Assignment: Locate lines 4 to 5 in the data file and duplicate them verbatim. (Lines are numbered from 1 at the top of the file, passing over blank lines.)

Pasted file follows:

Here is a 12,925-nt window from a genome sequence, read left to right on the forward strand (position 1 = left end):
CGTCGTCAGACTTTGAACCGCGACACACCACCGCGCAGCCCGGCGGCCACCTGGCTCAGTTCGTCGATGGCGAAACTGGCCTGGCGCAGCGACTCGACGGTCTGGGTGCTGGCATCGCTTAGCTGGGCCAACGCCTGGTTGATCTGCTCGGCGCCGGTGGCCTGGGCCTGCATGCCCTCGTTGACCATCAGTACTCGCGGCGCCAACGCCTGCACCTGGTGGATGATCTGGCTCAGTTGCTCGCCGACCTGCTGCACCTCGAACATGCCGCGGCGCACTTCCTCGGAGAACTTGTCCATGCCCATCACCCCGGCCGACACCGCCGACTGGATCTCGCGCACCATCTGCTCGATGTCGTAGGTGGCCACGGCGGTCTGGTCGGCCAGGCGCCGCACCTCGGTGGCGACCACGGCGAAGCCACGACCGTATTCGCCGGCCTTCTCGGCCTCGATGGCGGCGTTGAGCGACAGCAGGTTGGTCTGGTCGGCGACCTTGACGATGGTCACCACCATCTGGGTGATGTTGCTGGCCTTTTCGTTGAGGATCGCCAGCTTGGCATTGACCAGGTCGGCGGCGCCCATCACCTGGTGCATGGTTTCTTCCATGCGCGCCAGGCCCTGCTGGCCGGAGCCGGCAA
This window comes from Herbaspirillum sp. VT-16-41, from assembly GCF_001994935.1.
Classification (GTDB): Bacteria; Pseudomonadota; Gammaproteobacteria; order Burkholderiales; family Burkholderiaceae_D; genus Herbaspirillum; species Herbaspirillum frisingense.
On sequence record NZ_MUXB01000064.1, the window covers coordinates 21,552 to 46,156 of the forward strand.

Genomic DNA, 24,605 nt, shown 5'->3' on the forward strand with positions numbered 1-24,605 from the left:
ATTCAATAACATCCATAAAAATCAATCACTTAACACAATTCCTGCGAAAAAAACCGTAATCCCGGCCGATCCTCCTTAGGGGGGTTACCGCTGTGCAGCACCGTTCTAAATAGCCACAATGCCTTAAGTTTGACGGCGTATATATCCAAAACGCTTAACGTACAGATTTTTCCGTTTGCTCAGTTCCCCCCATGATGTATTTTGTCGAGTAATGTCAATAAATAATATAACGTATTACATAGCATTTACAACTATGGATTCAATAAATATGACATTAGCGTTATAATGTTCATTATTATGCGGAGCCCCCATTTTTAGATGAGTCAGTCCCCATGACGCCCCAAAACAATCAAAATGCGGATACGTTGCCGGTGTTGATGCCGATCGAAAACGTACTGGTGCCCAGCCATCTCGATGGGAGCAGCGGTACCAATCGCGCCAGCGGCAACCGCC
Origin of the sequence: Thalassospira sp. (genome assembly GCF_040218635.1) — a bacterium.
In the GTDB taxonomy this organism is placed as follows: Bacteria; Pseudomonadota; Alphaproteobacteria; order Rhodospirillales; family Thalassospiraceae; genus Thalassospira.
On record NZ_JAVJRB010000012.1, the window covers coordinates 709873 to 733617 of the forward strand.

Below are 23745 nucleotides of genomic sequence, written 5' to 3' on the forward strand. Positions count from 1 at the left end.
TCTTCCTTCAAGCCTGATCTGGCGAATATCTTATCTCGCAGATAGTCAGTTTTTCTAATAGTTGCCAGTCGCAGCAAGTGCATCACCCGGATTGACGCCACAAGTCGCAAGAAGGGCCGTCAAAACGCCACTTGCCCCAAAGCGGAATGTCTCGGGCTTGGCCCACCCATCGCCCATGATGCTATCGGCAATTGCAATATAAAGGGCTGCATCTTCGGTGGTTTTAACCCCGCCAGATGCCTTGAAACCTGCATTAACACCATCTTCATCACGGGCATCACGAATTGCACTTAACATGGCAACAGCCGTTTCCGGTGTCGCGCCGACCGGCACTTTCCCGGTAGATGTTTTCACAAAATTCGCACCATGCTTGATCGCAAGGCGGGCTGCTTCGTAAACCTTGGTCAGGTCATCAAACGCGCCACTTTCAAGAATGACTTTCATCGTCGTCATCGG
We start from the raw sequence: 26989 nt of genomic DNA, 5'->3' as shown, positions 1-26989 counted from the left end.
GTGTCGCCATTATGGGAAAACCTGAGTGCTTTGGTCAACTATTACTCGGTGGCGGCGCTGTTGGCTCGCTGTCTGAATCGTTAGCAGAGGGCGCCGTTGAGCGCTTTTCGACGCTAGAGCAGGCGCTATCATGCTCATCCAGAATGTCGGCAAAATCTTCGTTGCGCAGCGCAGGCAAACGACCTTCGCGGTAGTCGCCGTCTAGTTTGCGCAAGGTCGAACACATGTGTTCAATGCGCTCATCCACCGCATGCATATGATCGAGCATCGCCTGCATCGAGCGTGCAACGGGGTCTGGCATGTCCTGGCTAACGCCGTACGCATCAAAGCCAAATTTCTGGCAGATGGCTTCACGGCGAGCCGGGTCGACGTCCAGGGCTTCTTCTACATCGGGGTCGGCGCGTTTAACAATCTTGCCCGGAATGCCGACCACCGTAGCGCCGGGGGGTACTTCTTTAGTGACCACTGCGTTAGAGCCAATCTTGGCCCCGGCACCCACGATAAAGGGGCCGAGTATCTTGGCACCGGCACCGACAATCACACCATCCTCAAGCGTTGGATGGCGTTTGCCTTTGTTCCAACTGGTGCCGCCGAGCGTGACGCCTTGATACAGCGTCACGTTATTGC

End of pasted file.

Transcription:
Classification (GTDB): Bacteria; Pseudomonadota; Gammaproteobacteria; order Burkholderiales; family Burkholderiaceae_D; genus Herbaspirillum; species Herbaspirillum frisingense.
On sequence record NZ_MUXB01000064.1, the window covers coordinates 21,552 to 46,156 of the forward strand.